• Questions to Ask Your Mortgage Company



    A Co-op Board Can Derail Your Low Offer

    By John English June 14, 2018
    [rt_reading_time postfix="MIN READ"]


    Whether your applying for a mortgage or refinancing an existing one it definitely helps to be well prepared. Ask the right questions, and the whole process will go much smoother and quicker. These 10 questions are just the right ones so have then ready for that first meeting ahead with your chosen banks loan officer.

     

    Questions to Ask Your Mortgage Company

     

    1. How much business do you do in NYC?

    Don’t overlook this one if this is your first time buying or financing real estate in NYC. The property market here can be a little more complicated than the rest of the country so choosing a bank that understands it can be crucial to a deal. Choose a bank that has a lot of experience lending against co-ops and condos in NYC. You’ll then be less likely to meet any delays in closing the deal.

    2. Can you explain what types of loans you offer?

    There are many types of loans that banks offer. Chances are you’ll hear of a few that you won’t be familiar with. Have them explain each one carefully so that you understand their terms. The most common ones that people ask about are the portfolio, Fanny Mae, and conventional loans.

    3. How can I get pre-qualified for a mortgage?

    Being pre-qualified can boost your chances of getting your offer accepted. It usually only takes about 10 minutes and once done you can print out a pre-qualification letter as proof of it.

    4. Is the building I want to buy in approved?

    Once you’re pre-qualified, you’ll next want to find out if the building is as well. If it’s not, then the mortgage loan process will take longer as your bank will need to conduct due diligence. If it’s a reasonably sized building and isn’t brand new, then it’s likely that I’ll be approved from previous loans taken out on it.

    5. What’s the difference between a pre-qualification letter and a mortgage commitment?

    If it’s your first loan, then ensure you fully understand this difference. Pre-qualification only means you are qualified for a loan depending on the verification of specific items. All it verifies is your credit report. Before a commitment can be issued the bank will need to gather supporting documents for the information you gave in the pre-qualification, conduct due diligence and a host of other things

    6. How long are your rate locks?

    The most common rate locks that are offered are for between 30 and 60. However, large banks sometimes offer as much as 90 or even more. You’ll want to avoid having to extend your rate lock so try to get one as flexible as possible.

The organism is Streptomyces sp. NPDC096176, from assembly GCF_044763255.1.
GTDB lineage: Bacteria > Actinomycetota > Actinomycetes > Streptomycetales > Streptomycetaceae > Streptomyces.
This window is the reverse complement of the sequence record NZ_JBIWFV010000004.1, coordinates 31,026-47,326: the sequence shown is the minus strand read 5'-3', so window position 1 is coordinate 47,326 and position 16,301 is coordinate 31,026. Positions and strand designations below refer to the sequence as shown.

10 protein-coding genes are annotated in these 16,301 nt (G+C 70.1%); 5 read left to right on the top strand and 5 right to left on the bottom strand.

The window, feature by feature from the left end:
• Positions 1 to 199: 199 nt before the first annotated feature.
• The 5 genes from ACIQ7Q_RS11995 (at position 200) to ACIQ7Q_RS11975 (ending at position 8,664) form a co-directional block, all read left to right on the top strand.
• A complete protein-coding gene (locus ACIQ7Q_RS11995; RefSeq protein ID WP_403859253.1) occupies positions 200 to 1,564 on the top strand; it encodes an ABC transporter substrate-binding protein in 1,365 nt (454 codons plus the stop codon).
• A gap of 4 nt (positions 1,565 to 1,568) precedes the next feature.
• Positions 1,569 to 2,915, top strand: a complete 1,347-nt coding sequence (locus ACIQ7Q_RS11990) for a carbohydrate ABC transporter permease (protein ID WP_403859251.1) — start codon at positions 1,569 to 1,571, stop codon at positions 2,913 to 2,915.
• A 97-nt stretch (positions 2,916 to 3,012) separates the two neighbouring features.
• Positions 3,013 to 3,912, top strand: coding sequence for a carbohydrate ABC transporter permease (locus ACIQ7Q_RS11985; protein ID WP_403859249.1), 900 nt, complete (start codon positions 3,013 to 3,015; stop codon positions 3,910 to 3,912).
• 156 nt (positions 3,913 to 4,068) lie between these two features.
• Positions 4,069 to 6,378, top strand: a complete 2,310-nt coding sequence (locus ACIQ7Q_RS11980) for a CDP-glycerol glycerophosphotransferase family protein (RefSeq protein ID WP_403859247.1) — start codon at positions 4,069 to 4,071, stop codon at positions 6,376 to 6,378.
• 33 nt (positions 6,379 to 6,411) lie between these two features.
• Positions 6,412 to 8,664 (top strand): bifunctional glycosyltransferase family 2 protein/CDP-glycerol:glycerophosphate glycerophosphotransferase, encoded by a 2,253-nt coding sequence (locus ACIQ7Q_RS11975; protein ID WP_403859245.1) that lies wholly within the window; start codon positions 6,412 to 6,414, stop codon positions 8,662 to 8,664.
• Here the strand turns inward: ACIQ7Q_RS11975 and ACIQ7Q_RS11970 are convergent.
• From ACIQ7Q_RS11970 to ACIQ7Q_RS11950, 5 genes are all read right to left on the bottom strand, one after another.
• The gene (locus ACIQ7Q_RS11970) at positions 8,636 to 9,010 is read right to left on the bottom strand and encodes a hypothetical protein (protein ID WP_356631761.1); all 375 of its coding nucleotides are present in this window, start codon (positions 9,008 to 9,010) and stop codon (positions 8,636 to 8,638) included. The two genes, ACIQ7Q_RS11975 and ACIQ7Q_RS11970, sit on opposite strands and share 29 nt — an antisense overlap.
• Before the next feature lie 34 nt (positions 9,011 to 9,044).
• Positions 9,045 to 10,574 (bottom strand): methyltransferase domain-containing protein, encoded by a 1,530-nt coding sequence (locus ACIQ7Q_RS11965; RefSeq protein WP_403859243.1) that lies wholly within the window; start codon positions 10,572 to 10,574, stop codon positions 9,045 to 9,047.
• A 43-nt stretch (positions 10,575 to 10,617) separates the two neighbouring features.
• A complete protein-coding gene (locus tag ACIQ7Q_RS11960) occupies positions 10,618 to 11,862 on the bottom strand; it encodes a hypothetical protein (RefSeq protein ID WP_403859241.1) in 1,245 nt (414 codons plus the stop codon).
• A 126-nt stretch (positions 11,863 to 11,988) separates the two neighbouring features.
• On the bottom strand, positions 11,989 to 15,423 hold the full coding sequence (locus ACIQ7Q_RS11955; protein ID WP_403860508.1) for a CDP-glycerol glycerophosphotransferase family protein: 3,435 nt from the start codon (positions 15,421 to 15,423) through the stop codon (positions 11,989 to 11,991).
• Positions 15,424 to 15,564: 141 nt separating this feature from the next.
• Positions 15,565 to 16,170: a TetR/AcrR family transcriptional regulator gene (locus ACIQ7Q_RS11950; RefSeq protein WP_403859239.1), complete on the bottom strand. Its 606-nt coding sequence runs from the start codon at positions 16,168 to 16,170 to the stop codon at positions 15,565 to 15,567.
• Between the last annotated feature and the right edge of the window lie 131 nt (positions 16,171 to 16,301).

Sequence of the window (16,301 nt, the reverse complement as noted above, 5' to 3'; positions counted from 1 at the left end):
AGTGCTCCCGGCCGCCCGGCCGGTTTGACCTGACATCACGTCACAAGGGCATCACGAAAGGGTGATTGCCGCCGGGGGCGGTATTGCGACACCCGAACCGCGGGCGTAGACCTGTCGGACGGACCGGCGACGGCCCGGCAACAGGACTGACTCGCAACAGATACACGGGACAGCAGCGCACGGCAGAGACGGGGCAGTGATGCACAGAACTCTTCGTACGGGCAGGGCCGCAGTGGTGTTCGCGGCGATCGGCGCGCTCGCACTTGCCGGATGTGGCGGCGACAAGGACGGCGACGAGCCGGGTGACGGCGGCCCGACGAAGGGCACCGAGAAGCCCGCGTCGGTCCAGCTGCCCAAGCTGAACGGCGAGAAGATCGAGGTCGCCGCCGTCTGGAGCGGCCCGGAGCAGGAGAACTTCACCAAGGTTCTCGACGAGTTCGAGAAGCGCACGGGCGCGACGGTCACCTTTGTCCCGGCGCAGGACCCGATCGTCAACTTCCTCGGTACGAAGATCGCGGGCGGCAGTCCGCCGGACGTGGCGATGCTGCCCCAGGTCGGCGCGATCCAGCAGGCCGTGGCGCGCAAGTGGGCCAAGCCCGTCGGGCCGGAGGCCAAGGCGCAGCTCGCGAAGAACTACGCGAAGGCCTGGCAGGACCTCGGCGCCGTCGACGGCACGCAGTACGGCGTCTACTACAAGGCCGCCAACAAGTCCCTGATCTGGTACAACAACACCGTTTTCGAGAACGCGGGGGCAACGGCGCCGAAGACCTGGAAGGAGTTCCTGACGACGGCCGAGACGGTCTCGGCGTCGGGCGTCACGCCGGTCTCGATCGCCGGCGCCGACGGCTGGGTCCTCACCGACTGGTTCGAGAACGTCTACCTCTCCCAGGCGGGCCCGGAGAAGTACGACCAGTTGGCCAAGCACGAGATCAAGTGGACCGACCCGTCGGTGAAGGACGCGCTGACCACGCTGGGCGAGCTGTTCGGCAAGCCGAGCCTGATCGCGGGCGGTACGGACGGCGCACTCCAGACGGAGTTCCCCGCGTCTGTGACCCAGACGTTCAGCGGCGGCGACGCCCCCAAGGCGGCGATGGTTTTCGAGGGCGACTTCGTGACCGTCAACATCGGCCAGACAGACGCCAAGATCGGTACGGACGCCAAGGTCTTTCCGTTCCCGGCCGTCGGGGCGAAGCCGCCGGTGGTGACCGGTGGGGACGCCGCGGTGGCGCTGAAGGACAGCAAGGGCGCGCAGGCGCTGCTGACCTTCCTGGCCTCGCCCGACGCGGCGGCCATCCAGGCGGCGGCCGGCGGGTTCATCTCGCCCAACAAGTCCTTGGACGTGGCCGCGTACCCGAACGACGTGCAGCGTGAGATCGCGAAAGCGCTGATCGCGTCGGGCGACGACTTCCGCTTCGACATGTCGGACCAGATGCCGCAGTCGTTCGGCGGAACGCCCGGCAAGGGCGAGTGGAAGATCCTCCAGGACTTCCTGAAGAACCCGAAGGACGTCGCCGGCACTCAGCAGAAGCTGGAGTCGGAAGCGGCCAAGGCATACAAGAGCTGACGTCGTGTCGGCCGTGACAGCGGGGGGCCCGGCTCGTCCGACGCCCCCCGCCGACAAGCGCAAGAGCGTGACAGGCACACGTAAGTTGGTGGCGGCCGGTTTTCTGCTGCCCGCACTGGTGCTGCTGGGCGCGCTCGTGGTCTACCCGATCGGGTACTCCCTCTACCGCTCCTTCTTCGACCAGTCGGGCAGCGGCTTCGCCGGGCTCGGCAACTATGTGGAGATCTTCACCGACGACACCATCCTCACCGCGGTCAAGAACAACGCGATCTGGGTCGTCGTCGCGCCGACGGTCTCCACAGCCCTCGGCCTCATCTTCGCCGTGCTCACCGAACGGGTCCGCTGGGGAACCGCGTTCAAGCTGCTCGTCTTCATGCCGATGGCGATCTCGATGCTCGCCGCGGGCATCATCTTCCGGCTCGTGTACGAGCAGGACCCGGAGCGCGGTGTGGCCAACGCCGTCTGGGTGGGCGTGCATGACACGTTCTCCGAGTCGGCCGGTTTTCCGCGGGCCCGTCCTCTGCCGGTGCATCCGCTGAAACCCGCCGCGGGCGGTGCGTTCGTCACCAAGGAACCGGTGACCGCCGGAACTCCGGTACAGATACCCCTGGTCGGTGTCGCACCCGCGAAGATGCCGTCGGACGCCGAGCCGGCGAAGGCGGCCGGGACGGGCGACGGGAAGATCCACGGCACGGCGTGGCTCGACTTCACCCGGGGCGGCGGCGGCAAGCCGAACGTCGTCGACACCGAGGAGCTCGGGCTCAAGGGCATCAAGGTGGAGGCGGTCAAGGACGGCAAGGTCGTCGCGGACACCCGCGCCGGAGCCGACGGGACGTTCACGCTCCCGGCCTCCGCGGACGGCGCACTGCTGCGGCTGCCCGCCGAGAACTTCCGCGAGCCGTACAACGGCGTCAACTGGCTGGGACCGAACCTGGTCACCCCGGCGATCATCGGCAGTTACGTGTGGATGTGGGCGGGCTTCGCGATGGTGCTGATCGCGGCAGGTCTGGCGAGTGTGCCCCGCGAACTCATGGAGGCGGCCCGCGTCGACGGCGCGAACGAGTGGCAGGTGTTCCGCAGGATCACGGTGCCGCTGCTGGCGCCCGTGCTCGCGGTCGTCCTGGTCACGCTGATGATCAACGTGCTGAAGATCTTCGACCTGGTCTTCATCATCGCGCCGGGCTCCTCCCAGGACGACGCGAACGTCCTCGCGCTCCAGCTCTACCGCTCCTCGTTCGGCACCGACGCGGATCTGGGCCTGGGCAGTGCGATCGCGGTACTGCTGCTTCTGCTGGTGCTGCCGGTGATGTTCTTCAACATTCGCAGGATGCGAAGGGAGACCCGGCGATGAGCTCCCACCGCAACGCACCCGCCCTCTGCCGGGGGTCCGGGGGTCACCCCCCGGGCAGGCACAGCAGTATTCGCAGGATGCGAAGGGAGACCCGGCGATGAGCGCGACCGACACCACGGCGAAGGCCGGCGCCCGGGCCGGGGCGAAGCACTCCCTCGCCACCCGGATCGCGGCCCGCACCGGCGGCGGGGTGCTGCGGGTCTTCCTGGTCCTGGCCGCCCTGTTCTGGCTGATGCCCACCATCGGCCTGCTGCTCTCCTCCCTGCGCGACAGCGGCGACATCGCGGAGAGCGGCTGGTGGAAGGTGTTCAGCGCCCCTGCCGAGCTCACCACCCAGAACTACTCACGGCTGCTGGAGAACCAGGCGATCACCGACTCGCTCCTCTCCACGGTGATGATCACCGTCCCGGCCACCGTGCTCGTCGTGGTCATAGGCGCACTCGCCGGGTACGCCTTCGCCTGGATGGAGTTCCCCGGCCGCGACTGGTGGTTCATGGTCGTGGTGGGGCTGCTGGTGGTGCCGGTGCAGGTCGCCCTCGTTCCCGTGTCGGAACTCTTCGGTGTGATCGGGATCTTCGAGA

7. What is your mortgage underwriting process like?

    You’ll want to know how much bureaucracy exists in the bank. Is the mortgage writer someone that can be quickly reached or is it an offshore team only reachable by email with a one-day lag time? The more lag time, the more delays in getting approval. What also makes this the great question is that it allows you to test out how knowledgeable the loan officer is.

    8. Are there any relationship pricing incentives?

    It’s very common for major banks to have relationship pricing incentives if you have a depository relationship with them. Depending on the amount of cash you have deposited with them you can get a reduced mortgage interest rate.

    9. Do you have any home buyer closing incentives?

    Some banks offer closing cost incentives to first time home buyers or those with a low income in conjunction with the government. These incentives can range from the small to the large. For instance, $500 added to your checking account when you begin a depository relationship with the bank in conjunction with the financing. Or a substantial $5,000 closing credit for first-time buyers.

    10. How much must I put down and how high must my debt-to-income ratio be?

    Every bank is different when it comes to these questions. In general, a 20% down payment will be needed without having mortgage insurance. Anything less will require mortgage insurance. Each bank has their way of calculating your debt-to-income ratio. In general, your debt-to-income ratio should be at or above 36%.


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